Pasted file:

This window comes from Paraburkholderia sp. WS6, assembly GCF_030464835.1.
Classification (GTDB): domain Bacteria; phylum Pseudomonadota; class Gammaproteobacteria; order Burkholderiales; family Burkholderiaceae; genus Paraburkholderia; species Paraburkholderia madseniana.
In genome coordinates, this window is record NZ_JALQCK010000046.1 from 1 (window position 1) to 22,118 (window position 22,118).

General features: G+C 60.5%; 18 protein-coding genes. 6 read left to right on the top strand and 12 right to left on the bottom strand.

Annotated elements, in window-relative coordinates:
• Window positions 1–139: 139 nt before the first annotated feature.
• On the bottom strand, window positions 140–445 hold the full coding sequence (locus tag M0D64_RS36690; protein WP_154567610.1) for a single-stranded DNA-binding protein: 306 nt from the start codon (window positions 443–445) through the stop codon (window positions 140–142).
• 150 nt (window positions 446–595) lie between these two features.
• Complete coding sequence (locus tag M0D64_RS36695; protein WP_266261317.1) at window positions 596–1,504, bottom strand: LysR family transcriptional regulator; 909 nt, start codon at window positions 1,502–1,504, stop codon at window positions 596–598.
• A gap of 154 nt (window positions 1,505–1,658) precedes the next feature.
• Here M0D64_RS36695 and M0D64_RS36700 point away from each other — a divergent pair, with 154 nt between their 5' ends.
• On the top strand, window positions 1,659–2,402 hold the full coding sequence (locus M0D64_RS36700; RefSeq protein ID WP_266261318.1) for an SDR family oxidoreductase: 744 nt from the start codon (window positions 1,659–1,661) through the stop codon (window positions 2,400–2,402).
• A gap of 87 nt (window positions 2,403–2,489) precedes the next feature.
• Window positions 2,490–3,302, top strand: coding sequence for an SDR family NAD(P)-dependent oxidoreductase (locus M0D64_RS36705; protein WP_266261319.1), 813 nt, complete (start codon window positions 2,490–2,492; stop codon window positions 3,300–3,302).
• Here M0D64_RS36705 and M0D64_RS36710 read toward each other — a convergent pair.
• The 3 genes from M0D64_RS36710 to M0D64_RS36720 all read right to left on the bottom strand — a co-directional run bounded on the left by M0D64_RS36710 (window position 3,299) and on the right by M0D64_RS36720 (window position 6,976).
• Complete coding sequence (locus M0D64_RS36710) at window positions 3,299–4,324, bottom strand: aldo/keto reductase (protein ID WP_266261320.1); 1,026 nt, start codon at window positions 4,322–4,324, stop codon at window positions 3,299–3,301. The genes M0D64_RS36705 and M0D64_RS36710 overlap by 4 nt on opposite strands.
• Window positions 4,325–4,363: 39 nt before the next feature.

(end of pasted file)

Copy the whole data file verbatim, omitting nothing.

This window comes from Paraburkholderia sp. WS6, assembly GCF_030464835.1.
Classification (GTDB): domain Bacteria; phylum Pseudomonadota; class Gammaproteobacteria; order Burkholderiales; family Burkholderiaceae; genus Paraburkholderia; species Paraburkholderia madseniana.
In genome coordinates, this window is record NZ_JALQCK010000046.1 from 1 (window position 1) to 22,118 (window position 22,118).

General features: G+C 60.5%; 18 protein-coding genes. 6 read left to right on the top strand and 12 right to left on the bottom strand.

Annotated elements, in window-relative coordinates:
• Window positions 1–139: 139 nt before the first annotated feature.
• On the bottom strand, window positions 140–445 hold the full coding sequence (locus tag M0D64_RS36690; protein WP_154567610.1) for a single-stranded DNA-binding protein: 306 nt from the start codon (window positions 443–445) through the stop codon (window positions 140–142).
• 150 nt (window positions 446–595) lie between these two features.
• Complete coding sequence (locus tag M0D64_RS36695; protein WP_266261317.1) at window positions 596–1,504, bottom strand: LysR family transcriptional regulator; 909 nt, start codon at window positions 1,502–1,504, stop codon at window positions 596–598.
• A gap of 154 nt (window positions 1,505–1,658) precedes the next feature.
• Here M0D64_RS36695 and M0D64_RS36700 point away from each other — a divergent pair, with 154 nt between their 5' ends.
• On the top strand, window positions 1,659–2,402 hold the full coding sequence (locus M0D64_RS36700; RefSeq protein ID WP_266261318.1) for an SDR family oxidoreductase: 744 nt from the start codon (window positions 1,659–1,661) through the stop codon (window positions 2,400–2,402).
• A gap of 87 nt (window positions 2,403–2,489) precedes the next feature.
• Window positions 2,490–3,302, top strand: coding sequence for an SDR family NAD(P)-dependent oxidoreductase (locus M0D64_RS36705; protein WP_266261319.1), 813 nt, complete (start codon window positions 2,490–2,492; stop codon window positions 3,300–3,302).
• Here M0D64_RS36705 and M0D64_RS36710 read toward each other — a convergent pair.
• The 3 genes from M0D64_RS36710 to M0D64_RS36720 all read right to left on the bottom strand — a co-directional run bounded on the left by M0D64_RS36710 (window position 3,299) and on the right by M0D64_RS36720 (window position 6,976).
• Complete coding sequence (locus M0D64_RS36710) at window positions 3,299–4,324, bottom strand: aldo/keto reductase (protein ID WP_266261320.1); 1,026 nt, start codon at window positions 4,322–4,324, stop codon at window positions 3,299–3,301. The genes M0D64_RS36705 and M0D64_RS36710 overlap by 4 nt on opposite strands.
• Window positions 4,325–4,363: 39 nt before the next feature.